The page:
The Beauty of A Bullet Journal

It was only a short time ago that I was the epidemy of disorganized. Sticky-notes with to-do lists were littered all over my desk and virtually every task on them went unaccomplished; the clothes that covered my floor were never picked up, the textbooks on my desk were never read, and any habits that I sought to implement found themselves residing in the bottom of the trash bin. My life, was more or less, a complete mess. Now don’t get me wrong. I was still ok, but everything that I had to do was completed last minute – and everything that I didn’t have to do, was largely forgotten. I passed my classes, excelled in athletics and continued to participate in the things that I loved, yet like many other individuals, I was largely unhappy. I was constantly anxious, constantly worried about my lacking productivity, and very few of my goals actually manifested themselves as a reality.

Then one day, while neglecting my daily sticky note of tasks and watching youtube instead, I came across a Ted talk titled, “[How to declutter your mind – keep a journal](How to declutter your mind — keep a journal | Ryder Carroll | TEDxYale)” by Ryder Carol. In my procrastination, I not only traced through several interviews with Ryder Carol and his journaling method (most notably his interview with Matt D’Avella) but realized that I might have found the perfect system for me.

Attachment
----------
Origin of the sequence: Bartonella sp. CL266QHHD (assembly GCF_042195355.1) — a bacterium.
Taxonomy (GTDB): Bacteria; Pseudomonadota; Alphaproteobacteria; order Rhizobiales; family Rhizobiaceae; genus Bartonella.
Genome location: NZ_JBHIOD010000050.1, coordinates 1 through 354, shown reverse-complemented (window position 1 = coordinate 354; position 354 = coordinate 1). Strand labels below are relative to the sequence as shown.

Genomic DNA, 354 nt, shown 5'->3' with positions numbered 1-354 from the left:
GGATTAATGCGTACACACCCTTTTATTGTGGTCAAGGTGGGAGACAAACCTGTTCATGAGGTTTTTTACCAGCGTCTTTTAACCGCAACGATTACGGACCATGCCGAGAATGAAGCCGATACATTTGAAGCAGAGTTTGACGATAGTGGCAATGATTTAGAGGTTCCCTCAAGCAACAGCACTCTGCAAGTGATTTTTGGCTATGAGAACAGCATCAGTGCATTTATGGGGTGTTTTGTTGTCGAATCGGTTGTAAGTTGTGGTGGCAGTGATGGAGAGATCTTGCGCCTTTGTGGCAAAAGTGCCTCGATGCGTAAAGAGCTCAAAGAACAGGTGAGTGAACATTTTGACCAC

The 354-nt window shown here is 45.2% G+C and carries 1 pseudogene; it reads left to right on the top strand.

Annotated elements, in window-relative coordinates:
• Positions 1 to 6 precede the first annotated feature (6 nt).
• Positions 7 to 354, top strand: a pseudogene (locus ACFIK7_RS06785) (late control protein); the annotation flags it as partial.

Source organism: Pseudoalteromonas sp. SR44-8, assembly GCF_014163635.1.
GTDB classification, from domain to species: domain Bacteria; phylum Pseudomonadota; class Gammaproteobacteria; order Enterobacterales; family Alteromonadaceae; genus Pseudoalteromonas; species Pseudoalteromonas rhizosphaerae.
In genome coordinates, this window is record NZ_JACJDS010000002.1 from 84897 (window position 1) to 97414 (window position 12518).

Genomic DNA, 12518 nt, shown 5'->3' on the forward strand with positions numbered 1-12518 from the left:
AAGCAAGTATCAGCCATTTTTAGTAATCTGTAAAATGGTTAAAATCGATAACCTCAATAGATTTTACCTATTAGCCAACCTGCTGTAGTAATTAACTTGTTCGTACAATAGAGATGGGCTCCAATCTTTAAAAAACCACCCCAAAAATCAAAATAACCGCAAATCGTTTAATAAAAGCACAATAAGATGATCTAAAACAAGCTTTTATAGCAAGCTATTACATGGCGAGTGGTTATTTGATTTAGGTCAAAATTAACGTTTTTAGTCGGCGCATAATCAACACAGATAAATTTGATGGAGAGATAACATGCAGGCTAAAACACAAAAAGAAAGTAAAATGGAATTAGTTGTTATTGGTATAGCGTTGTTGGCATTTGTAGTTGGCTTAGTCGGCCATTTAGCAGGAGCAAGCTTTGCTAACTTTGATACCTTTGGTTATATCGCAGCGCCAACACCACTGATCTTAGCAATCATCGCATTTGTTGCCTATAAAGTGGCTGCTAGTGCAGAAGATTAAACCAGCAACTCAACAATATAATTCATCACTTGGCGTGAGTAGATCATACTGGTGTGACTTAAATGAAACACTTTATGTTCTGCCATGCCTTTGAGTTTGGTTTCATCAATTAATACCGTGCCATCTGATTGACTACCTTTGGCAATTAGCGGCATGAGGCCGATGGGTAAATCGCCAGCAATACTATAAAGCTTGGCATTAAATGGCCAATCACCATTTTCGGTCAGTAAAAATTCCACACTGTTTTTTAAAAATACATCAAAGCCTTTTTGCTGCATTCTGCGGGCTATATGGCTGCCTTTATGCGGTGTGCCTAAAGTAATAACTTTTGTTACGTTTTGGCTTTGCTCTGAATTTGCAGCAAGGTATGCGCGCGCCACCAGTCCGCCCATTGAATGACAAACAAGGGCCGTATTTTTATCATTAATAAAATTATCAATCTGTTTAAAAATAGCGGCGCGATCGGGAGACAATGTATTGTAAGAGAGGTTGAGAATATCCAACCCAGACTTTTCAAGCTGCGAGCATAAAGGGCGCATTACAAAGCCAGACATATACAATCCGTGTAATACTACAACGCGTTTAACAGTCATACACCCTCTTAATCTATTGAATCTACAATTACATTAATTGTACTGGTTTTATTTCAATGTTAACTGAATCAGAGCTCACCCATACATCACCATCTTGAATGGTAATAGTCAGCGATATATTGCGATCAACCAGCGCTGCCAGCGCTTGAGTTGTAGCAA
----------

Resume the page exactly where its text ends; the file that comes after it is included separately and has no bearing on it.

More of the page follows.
Below, you will find a reflection on my personal experience with the Buller Journal method, an analysis of the system’s strengths/weaknesses, as well as a brief guide to starting your own “BuJo”

Why Bullet Journal?

The traditional method of Journaling never worked for me, and this was not something I hadn’t tried more than once. Each time, I would sit down at my desk, fueled by a sudden spur of motivation, and take the time to make/decorate a journal for myself. The result? A stack of three or four decorated journals, each with a page of scribbles; the long from writing was often time-consuming and laborious, making the process yet another task to accomplish rather than a simple means of placing my thoughts on paper. My mind was constantly racing, and I tried to-do-list apps, sticky notes, and virtually every other method of journaling/planing my day. Not one method stuck. Apps never worked – invariably my finger would find itself opening youtube, instagram, or snapchat rather than my to-do list – and my messy nature made sticky notes little more than another mess I had to clean up; there had to be another way.

When I discovered Bullet Journaling, I couldn’t help but feel yet another spur of inspiration. I grabbed a notebook, sat down at my desk, and made my first Daily Log. The difference was that unlike every other method I had previously attempted, this one stuck.